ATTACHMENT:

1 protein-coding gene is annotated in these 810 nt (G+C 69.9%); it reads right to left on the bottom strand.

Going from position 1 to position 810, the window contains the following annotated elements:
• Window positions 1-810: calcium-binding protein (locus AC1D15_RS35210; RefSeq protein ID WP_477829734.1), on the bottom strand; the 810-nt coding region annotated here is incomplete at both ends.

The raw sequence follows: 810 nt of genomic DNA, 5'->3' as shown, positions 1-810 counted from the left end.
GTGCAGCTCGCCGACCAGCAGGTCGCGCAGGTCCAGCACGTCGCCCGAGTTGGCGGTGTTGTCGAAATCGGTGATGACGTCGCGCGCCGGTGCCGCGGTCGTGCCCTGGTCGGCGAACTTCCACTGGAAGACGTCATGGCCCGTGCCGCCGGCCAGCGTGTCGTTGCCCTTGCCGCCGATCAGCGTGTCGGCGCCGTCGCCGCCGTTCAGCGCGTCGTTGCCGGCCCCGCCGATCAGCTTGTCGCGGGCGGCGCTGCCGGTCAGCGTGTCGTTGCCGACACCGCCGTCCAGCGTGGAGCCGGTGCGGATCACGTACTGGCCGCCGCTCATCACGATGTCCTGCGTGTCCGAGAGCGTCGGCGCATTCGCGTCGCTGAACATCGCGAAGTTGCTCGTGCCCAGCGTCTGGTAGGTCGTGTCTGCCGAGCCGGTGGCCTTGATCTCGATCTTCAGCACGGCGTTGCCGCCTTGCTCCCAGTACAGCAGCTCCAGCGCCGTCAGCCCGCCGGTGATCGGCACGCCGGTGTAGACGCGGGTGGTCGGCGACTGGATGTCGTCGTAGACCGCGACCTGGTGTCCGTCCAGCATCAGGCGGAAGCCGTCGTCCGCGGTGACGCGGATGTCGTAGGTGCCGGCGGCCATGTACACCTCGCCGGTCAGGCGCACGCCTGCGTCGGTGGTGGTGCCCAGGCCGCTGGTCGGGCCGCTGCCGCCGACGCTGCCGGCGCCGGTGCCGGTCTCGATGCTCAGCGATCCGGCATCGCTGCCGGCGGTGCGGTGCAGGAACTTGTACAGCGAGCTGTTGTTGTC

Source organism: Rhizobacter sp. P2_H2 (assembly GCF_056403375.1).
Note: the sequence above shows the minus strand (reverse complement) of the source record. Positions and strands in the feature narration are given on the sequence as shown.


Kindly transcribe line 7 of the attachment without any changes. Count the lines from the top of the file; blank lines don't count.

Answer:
Note: the sequence above shows the minus strand (reverse complement) of the source record. Positions and strands in the feature narration are given on the sequence as shown.